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17 February 2014 @ 05:19 pm

When I first encountered Scrivener I thought, “Wow, this is a really great way to spend a huge amount of time doing work that isn’t writing.”

I still think it’s that, but I’m coming around to seeing how it’s also got the potential to be an incredibly useful tool. I’m working on a couple of projects where I need to be able to keep track of a lot of names and relationships, and my general method (methos) of doing that is by keeping document files with random information inserted into them, and naming them things like “Jo’s history” in which I also put, say, Morrison’s background, thus making it very difficult to find Morrison’s background later.

Scrivener’s format lends itself to keeping those kinds of notes in a file at the side of the page, allowing them to all be available at a click. Same with the synopsis; it’s in the same file, so it’s just a matter of switching over to it (though I’m so used to alt-tab to look at different pages I keep alt-tabbing myself out of Scrivener). All by itself those things are incredibly helpful (except the alt-tab problem), and there’s obviously a great deal more functionality that I don’t know how to use yet.

I clearly need a Matrix-style “I know kung fu” download, although there’s apparently an excellent Scrivener how-to by Gwen Hernandez, who *also* knows kung fu, so that’s almost the same thing. :)

Anyway, I started the one project for which Scrivener was obviously suited in it, but am slightly surprised to find myself setting a second proposal up in it too. Apparently I’m becoming a convert. Probably not enough of one to move the longer works in progress into it, but possibly enough to move MAGIC & MANNERS in so I can keep track of names…

(x-posted from The Essential Kit)

Chrysoulachrysoula on February 17th, 2014 05:58 pm (UTC)
Scrivener junkie here... I think I may teach myself to use keywords soon. Each time I start using a new bit of functionality it feels like a whole new, better program...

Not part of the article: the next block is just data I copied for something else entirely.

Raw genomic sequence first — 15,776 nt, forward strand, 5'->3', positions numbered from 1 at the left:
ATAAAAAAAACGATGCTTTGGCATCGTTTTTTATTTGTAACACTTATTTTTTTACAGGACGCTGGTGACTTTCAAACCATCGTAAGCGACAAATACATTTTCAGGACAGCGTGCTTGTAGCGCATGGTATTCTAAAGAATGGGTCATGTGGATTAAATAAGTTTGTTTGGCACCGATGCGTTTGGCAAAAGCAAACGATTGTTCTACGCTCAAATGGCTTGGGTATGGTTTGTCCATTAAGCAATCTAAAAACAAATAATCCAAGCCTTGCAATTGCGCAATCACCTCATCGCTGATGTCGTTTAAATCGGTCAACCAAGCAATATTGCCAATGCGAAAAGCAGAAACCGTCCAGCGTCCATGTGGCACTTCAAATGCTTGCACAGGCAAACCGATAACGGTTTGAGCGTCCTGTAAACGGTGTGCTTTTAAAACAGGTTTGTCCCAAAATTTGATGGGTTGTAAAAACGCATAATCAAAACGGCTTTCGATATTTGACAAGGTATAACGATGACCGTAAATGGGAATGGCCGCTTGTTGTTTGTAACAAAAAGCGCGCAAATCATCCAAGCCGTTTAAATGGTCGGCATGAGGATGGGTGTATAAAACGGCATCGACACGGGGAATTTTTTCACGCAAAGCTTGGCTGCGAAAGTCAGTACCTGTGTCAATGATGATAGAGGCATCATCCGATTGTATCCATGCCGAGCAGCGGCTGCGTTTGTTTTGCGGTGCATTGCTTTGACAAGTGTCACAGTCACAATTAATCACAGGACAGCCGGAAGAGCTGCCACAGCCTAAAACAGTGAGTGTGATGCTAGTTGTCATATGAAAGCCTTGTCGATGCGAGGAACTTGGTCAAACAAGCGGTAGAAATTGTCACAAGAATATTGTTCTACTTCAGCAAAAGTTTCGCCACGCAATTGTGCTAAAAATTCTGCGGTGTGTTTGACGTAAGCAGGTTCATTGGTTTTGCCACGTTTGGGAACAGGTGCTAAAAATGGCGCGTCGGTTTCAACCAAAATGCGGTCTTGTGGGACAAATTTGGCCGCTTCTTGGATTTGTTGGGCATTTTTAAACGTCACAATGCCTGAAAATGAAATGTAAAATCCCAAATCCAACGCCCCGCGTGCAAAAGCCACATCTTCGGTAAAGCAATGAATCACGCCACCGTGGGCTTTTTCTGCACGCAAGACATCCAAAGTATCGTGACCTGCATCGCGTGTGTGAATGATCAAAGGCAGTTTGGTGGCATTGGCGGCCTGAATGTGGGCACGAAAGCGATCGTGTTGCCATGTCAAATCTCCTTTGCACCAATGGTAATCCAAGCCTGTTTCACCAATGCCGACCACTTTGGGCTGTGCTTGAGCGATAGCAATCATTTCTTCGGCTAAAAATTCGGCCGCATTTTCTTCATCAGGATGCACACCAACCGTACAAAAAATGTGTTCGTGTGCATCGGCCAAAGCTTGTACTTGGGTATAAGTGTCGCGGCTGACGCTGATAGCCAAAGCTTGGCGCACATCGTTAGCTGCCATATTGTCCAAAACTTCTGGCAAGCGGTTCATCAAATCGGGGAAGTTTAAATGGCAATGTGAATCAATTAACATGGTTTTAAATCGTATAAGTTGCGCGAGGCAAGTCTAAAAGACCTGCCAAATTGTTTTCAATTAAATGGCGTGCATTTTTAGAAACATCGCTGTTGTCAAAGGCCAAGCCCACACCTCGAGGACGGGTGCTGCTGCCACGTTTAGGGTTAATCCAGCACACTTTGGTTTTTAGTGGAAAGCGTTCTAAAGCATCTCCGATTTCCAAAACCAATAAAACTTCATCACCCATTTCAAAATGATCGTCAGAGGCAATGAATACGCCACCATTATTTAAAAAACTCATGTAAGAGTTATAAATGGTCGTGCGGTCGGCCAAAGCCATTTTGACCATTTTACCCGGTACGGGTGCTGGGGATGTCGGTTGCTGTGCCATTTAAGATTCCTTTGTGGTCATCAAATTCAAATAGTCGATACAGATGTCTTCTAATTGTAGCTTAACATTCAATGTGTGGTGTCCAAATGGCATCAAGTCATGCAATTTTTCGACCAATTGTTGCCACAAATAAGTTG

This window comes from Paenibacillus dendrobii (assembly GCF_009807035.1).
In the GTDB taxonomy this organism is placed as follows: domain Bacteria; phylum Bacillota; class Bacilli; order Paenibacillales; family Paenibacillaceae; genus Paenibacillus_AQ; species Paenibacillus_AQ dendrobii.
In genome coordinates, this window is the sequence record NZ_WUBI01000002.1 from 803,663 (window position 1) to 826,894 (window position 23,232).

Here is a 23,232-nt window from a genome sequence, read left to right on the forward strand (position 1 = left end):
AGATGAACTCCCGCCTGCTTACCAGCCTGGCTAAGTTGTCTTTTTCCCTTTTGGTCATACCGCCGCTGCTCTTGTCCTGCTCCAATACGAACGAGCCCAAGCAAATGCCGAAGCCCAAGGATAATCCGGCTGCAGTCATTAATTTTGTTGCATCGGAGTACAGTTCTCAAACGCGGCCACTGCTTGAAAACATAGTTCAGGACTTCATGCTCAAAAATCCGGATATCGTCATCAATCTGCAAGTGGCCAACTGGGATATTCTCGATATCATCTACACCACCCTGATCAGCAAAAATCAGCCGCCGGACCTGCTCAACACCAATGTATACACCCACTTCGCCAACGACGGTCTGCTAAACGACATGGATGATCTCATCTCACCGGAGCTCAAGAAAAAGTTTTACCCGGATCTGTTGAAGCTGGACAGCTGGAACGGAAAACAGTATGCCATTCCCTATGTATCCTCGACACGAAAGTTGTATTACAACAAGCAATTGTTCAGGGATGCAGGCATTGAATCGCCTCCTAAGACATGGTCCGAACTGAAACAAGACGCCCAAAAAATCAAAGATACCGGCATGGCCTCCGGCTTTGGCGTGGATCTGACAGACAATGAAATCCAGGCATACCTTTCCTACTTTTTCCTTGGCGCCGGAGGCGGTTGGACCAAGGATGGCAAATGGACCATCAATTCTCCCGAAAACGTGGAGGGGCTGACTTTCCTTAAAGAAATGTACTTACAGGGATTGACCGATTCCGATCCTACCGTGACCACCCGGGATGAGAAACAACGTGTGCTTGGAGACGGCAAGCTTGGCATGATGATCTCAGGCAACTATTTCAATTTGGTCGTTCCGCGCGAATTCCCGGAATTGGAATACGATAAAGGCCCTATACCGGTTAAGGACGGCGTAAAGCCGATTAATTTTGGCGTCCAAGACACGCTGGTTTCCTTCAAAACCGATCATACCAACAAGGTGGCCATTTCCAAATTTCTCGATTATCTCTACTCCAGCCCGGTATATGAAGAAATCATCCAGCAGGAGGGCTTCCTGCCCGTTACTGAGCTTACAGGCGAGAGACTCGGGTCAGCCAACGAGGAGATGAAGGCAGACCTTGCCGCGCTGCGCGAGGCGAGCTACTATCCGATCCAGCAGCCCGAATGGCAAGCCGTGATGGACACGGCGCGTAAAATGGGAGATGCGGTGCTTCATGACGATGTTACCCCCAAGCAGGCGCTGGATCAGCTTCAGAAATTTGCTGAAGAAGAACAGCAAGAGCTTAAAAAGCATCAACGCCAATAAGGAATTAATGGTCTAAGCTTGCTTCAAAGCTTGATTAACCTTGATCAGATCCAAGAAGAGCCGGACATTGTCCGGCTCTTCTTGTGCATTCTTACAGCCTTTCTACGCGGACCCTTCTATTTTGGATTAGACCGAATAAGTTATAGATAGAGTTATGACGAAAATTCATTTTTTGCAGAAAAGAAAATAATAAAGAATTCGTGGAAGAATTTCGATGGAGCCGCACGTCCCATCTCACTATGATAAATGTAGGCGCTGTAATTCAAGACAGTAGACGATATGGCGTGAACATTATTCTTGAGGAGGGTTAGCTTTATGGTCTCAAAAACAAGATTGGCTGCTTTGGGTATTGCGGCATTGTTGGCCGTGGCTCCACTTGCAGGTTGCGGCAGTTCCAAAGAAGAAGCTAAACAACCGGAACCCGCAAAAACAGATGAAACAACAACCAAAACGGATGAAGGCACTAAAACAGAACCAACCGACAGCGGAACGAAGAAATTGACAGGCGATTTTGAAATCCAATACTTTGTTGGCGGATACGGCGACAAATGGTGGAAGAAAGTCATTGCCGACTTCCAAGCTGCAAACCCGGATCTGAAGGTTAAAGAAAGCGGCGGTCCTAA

Catherinesharpwords on February 17th, 2014 06:26 pm (UTC)
Another Scrivener junkie. What I love about it is that everyone I know seems to use it slightly differently.

I found out about full screen mode the other day & am very excited about it.
My favourite things otherwise are labels & the outliner view to easily see things like item type or even viewpoint characters.
Catherinesharpwords on February 17th, 2014 09:11 pm (UTC)
Oh, my ultimate favourite thing is being able to add notes to each scene so that I can see my revision notes within the same app while actually doing revisions...
And the snapshot functionality for saving drafts is really handy too.
And... OK, no, stopping there.
Michellemsagara on February 17th, 2014 08:24 pm (UTC)
I am the opposite of a Scrivener power user, but I use it.

I use it because I work in single chapter chunks, can export those separately, and can then compile at the end and send the whole book as one file. (I used to send DAW separate chapters.)

But - I’ve on occasion made use of some of its actual, promoted strengths in rewrites.

I think the ability to use it to work the way you’re accustomed to working, and then, bit by bit, expand when you think of something you’d want to do, is great. And generally, if you *can* think of something you want to do, Scrivener *can* do it.